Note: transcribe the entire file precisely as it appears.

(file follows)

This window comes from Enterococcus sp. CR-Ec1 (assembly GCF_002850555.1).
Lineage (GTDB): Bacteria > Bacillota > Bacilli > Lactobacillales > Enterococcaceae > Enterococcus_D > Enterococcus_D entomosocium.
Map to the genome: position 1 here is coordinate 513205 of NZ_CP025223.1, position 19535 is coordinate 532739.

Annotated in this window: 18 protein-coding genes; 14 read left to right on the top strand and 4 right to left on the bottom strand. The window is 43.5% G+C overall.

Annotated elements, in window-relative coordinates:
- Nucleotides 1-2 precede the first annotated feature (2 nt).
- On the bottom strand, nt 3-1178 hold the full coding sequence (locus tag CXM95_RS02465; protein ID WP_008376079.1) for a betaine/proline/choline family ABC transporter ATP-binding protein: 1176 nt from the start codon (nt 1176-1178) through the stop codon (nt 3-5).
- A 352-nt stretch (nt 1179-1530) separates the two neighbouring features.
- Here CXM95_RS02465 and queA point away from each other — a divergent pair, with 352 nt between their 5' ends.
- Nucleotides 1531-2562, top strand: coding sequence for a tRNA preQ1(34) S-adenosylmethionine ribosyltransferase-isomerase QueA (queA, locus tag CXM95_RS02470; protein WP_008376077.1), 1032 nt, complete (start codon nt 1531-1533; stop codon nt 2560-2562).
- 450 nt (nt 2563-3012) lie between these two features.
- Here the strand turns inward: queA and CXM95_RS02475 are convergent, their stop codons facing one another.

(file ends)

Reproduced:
This window comes from Enterococcus sp. CR-Ec1 (assembly GCF_002850555.1).
Lineage (GTDB): Bacteria > Bacillota > Bacilli > Lactobacillales > Enterococcaceae > Enterococcus_D > Enterococcus_D entomosocium.
Map to the genome: position 1 here is coordinate 513205 of NZ_CP025223.1, position 19535 is coordinate 532739.

Annotated in this window: 18 protein-coding genes; 14 read left to right on the top strand and 4 right to left on the bottom strand. The window is 43.5% G+C overall.

Annotated elements, in window-relative coordinates:
- Nucleotides 1-2 precede the first annotated feature (2 nt).
- On the bottom strand, nt 3-1178 hold the full coding sequence (locus tag CXM95_RS02465; protein ID WP_008376079.1) for a betaine/proline/choline family ABC transporter ATP-binding protein: 1176 nt from the start codon (nt 1176-1178) through the stop codon (nt 3-5).
- A 352-nt stretch (nt 1179-1530) separates the two neighbouring features.
- Here CXM95_RS02465 and queA point away from each other — a divergent pair, with 352 nt between their 5' ends.
- Nucleotides 1531-2562, top strand: coding sequence for a tRNA preQ1(34) S-adenosylmethionine ribosyltransferase-isomerase QueA (queA, locus tag CXM95_RS02470; protein WP_008376077.1), 1032 nt, complete (start codon nt 1531-1533; stop codon nt 2560-2562).
- 450 nt (nt 2563-3012) lie between these two features.
- Here the strand turns inward: queA and CXM95_RS02475 are convergent, their stop codons facing one another.